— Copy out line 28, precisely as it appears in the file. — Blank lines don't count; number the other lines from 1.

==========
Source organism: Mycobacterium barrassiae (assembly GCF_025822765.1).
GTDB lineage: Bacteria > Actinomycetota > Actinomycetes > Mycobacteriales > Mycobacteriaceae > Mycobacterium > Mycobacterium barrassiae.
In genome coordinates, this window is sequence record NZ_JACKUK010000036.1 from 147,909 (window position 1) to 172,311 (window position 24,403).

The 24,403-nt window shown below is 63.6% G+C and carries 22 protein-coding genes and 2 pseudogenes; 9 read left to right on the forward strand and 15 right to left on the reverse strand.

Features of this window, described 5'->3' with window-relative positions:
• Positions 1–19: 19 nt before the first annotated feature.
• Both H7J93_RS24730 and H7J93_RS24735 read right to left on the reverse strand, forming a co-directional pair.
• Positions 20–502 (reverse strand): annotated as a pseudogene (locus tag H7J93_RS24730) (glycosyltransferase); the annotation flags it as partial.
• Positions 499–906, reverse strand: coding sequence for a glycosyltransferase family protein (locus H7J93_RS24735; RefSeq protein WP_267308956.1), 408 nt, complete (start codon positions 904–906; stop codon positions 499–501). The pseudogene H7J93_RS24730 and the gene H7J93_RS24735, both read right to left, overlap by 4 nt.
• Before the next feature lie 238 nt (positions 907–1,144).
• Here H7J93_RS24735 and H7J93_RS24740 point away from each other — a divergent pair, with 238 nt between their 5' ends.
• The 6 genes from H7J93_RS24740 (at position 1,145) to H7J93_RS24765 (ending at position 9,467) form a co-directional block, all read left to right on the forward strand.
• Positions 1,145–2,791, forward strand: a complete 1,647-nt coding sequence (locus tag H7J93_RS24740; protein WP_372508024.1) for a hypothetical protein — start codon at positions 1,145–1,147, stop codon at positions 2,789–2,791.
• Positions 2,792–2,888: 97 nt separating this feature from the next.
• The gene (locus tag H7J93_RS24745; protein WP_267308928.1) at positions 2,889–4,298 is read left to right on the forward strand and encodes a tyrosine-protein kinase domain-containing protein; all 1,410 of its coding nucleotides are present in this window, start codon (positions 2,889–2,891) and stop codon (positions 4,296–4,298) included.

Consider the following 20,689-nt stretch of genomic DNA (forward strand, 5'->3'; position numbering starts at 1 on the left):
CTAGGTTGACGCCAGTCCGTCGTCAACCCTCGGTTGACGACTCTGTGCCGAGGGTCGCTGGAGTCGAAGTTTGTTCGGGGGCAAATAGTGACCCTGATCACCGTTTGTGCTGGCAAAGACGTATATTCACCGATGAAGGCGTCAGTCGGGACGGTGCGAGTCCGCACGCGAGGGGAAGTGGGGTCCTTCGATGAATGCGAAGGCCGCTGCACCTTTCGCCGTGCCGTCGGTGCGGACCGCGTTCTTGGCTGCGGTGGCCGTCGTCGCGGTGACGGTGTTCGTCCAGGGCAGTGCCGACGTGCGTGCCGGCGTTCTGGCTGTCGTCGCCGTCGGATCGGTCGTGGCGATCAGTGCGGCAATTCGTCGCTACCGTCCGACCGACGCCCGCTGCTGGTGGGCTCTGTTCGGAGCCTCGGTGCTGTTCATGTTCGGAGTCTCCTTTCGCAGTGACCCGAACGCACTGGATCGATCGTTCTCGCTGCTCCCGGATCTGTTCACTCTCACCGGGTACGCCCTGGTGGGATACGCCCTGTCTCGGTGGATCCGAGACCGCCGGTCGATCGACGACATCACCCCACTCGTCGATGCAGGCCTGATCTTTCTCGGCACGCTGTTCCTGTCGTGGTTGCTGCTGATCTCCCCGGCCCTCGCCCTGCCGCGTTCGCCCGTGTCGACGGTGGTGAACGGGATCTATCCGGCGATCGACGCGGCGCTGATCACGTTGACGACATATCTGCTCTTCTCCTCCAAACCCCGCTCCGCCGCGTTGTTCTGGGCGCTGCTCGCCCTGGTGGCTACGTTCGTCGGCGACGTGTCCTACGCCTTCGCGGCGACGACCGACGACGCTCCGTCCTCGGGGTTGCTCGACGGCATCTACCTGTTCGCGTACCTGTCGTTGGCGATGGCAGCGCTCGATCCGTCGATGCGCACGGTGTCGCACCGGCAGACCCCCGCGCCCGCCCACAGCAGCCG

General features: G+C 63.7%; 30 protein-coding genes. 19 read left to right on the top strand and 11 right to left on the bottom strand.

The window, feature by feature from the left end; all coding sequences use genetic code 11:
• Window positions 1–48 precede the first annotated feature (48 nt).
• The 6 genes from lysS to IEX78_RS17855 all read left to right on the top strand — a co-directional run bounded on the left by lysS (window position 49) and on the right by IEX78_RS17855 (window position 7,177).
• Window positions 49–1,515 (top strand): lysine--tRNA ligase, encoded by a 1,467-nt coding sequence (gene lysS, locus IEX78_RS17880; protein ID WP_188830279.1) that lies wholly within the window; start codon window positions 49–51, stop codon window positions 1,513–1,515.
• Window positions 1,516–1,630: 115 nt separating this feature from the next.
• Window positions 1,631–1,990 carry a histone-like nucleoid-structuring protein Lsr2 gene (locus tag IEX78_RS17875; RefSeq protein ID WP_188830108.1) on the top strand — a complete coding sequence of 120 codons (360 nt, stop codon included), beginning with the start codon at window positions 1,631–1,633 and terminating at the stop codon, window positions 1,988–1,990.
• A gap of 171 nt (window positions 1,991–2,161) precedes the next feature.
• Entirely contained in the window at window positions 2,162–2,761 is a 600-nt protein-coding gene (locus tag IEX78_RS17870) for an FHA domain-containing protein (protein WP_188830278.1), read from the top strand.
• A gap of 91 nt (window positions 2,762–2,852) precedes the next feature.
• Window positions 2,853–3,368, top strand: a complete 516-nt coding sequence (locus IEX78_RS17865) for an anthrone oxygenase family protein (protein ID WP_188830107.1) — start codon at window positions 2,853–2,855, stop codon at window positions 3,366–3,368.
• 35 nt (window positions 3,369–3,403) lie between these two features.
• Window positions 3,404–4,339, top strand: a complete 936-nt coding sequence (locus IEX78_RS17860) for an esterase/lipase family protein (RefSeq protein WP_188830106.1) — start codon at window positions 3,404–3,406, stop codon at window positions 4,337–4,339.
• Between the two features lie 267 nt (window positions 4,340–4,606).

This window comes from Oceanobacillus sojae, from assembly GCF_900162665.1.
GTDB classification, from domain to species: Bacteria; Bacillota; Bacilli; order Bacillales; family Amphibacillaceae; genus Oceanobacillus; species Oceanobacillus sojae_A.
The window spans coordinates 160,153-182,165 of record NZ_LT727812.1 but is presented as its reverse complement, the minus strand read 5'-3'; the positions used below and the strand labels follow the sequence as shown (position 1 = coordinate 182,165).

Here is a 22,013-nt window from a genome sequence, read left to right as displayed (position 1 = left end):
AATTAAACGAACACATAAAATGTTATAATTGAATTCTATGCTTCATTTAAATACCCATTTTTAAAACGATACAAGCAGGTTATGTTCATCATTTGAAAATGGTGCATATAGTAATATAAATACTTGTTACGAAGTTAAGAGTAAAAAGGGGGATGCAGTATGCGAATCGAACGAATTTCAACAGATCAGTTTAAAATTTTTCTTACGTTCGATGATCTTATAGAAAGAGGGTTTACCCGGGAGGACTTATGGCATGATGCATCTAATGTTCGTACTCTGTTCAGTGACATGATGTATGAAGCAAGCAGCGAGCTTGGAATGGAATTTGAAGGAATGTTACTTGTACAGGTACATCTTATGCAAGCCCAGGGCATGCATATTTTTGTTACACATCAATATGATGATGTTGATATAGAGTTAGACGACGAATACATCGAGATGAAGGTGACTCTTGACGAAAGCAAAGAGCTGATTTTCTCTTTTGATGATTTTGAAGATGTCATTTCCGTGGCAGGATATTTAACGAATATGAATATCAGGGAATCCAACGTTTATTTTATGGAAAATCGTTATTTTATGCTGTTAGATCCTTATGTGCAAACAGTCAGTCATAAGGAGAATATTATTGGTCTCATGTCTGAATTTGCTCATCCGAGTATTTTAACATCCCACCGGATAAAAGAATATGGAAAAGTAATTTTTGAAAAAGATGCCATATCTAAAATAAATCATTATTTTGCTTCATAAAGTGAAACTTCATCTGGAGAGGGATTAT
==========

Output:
• Window positions 2,853–3,368, top strand: a complete 516-nt coding sequence (locus IEX78_RS17865) for an anthrone oxygenase family protein (protein ID WP_188830107.1) — start codon at window positions 2,853–2,855, stop codon at window positions 3,366–3,368.